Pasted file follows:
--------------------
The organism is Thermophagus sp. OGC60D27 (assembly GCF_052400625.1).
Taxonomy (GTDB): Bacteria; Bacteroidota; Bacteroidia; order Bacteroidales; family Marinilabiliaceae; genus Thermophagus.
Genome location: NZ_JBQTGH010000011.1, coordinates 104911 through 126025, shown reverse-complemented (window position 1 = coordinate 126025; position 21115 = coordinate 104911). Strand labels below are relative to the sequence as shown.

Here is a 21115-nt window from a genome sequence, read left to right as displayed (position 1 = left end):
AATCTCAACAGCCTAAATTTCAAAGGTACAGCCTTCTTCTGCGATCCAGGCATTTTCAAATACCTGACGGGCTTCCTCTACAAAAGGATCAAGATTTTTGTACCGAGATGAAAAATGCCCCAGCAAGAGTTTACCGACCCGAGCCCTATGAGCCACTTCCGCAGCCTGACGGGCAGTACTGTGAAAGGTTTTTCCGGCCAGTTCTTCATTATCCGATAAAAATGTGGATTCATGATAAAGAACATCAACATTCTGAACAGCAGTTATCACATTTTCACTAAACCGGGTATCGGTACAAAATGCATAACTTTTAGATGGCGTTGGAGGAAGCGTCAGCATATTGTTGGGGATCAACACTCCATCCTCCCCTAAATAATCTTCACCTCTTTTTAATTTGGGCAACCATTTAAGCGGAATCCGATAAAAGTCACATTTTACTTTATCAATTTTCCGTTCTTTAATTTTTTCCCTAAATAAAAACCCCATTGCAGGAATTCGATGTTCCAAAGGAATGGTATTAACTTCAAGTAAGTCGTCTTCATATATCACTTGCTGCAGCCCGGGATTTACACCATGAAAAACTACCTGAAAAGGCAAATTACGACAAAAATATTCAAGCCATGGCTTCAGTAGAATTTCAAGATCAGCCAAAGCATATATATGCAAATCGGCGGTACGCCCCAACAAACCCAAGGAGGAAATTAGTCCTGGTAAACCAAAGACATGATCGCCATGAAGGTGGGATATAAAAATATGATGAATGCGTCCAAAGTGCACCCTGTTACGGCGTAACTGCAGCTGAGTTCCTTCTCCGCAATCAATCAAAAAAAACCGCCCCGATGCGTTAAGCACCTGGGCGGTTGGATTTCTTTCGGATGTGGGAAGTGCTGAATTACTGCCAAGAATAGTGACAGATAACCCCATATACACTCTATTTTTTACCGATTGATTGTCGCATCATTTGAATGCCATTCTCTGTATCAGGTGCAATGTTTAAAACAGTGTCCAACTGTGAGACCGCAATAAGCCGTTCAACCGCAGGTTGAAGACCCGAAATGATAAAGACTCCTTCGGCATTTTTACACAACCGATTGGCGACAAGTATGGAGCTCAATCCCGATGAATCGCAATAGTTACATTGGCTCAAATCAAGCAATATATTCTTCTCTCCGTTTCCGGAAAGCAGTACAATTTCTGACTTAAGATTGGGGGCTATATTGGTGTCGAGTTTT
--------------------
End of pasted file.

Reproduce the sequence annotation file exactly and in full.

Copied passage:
The organism is Thermophagus sp. OGC60D27 (assembly GCF_052400625.1).
Taxonomy (GTDB): Bacteria; Bacteroidota; Bacteroidia; order Bacteroidales; family Marinilabiliaceae; genus Thermophagus.
Genome location: NZ_JBQTGH010000011.1, coordinates 104911 through 126025, shown reverse-complemented (window position 1 = coordinate 126025; position 21115 = coordinate 104911). Strand labels below are relative to the sequence as shown.

Here is a 21115-nt window from a genome sequence, read left to right as displayed (position 1 = left end):
AATCTCAACAGCCTAAATTTCAAAGGTACAGCCTTCTTCTGCGATCCAGGCATTTTCAAATACCTGACGGGCTTCCTCTACAAAAGGATCAAGATTTTTGTACCGAGATGAAAAATGCCCCAGCAAGAGTTTACCGACCCGAGCCCTATGAGCCACTTCCGCAGCCTGACGGGCAGTACTGTGAAAGGTTTTTCCGGCCAGTTCTTCATTATCCGATAAAAATGTGGATTCATGATAAAGAACATCAACATTCTGAACAGCAGTTATCACATTTTCACTAAACCGGGTATCGGTACAAAATGCATAACTTTTAGATGGCGTTGGAGGAAGCGTCAGCATATTGTTGGGGATCAACACTCCATCCTCCCCTAAATAATCTTCACCTCTTTTTAATTTGGGCAACCATTTAAGCGGAATCCGATAAAAGTCACATTTTACTTTATCAATTTTCCGTTCTTTAATTTTTTCCCTAAATAAAAACCCCATTGCAGGAATTCGATGTTCCAAAGGAATGGTATTAACTTCAAGTAAGTCGTCTTCATATATCACTTGCTGCAGCCCGGGATTTACACCATGAAAAACTACCTGAAAAGGCAAATTACGACAAAAATATTCAAGCCATGGCTTCAGTAGAATTTCAAGATCAGCCAAAGCATATATATGCAAATCGGCGGTACGCCCCAACAAACCCAAGGAGGAAATTAGTCCTGGTAAACCAAAGACATGATCGCCATGAAGGTGGGATATAAAAATATGATGAATGCGTCCAAAGTGCACCCTGTTACGGCGTAACTGCAGCTGAGTTCCTTCTCCGCAATCAATCAAAAAAAACCGCCCCGATGCGTTAAGCACCTGGGCGGTTGGATTTCTTTCGGATGTGGGAAGTGCTGAATTACTGCCAAGAATAGTGACAGATAACCCCATATACACTCTATTTTTTACCGATTGATTGTCGCATCATTTGAATGCCATTCTCTGTATCAGGTGCAATGTTTAAAACAGTGTCCAACTGTGAGACCGCAATAAGCCGTTCAACCGCAGGTTGAAGACCCGAAATGATAAAGACTCCTTCGGCATTTTTACACAACCGATTGGCGACAAGTATGGAGCTCAATCCCGATGAATCGCAATAGTTACATTGGCTCAAATCAAGCAATATATTCTTCTCTCCGTTTCCGGAAAGCAGTACAATTTCTGACTTAAGATTGGGGGCTATATTGGTGTCGAGTTTT